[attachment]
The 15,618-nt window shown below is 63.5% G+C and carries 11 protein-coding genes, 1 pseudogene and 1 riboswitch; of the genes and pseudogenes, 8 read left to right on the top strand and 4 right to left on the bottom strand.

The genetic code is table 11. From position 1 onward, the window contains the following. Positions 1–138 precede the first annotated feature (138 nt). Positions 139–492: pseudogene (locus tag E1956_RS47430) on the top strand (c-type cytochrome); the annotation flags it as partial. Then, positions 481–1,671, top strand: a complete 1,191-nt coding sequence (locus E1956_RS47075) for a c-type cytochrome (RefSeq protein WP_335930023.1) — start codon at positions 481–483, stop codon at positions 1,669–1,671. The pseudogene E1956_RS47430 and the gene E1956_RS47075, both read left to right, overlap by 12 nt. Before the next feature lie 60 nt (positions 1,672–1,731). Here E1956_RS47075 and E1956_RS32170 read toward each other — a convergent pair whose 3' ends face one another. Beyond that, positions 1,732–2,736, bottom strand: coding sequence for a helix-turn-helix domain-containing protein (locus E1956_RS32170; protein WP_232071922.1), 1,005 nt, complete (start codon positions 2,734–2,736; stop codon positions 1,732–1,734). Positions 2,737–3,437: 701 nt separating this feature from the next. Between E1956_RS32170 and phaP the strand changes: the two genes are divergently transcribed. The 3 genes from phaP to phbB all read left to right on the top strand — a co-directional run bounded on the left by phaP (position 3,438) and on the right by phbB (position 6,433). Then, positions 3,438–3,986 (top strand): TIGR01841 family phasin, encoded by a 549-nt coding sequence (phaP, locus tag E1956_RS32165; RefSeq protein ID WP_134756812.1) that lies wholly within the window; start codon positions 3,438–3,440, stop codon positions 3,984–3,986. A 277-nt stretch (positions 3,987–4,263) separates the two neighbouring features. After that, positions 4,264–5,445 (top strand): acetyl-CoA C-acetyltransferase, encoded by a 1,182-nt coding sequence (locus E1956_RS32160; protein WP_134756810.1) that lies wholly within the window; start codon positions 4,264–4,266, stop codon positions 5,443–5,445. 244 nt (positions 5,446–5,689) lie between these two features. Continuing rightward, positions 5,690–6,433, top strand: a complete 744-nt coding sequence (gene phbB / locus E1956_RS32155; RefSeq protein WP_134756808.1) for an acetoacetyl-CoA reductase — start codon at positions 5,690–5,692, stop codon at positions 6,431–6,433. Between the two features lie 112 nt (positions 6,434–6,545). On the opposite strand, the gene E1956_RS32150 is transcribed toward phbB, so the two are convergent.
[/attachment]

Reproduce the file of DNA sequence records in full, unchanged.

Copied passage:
The 15,618-nt window shown below is 63.5% G+C and carries 11 protein-coding genes, 1 pseudogene and 1 riboswitch; of the genes and pseudogenes, 8 read left to right on the top strand and 4 right to left on the bottom strand.

The genetic code is table 11. From position 1 onward, the window contains the following. Positions 1–138 precede the first annotated feature (138 nt). Positions 139–492: pseudogene (locus tag E1956_RS47430) on the top strand (c-type cytochrome); the annotation flags it as partial. Then, positions 481–1,671, top strand: a complete 1,191-nt coding sequence (locus E1956_RS47075) for a c-type cytochrome (RefSeq protein WP_335930023.1) — start codon at positions 481–483, stop codon at positions 1,669–1,671. The pseudogene E1956_RS47430 and the gene E1956_RS47075, both read left to right, overlap by 12 nt. Before the next feature lie 60 nt (positions 1,672–1,731). Here E1956_RS47075 and E1956_RS32170 read toward each other — a convergent pair whose 3' ends face one another. Beyond that, positions 1,732–2,736, bottom strand: coding sequence for a helix-turn-helix domain-containing protein (locus E1956_RS32170; protein WP_232071922.1), 1,005 nt, complete (start codon positions 2,734–2,736; stop codon positions 1,732–1,734). Positions 2,737–3,437: 701 nt separating this feature from the next. Between E1956_RS32170 and phaP the strand changes: the two genes are divergently transcribed. The 3 genes from phaP to phbB all read left to right on the top strand — a co-directional run bounded on the left by phaP (position 3,438) and on the right by phbB (position 6,433). Then, positions 3,438–3,986 (top strand): TIGR01841 family phasin, encoded by a 549-nt coding sequence (phaP, locus tag E1956_RS32165; RefSeq protein ID WP_134756812.1) that lies wholly within the window; start codon positions 3,438–3,440, stop codon positions 3,984–3,986. A 277-nt stretch (positions 3,987–4,263) separates the two neighbouring features. After that, positions 4,264–5,445 (top strand): acetyl-CoA C-acetyltransferase, encoded by a 1,182-nt coding sequence (locus E1956_RS32160; protein WP_134756810.1) that lies wholly within the window; start codon positions 4,264–4,266, stop codon positions 5,443–5,445. 244 nt (positions 5,446–5,689) lie between these two features. Continuing rightward, positions 5,690–6,433, top strand: a complete 744-nt coding sequence (gene phbB / locus E1956_RS32155; RefSeq protein WP_134756808.1) for an acetoacetyl-CoA reductase — start codon at positions 5,690–5,692, stop codon at positions 6,431–6,433. Between the two features lie 112 nt (positions 6,434–6,545). On the opposite strand, the gene E1956_RS32150 is transcribed toward phbB, so the two are convergent.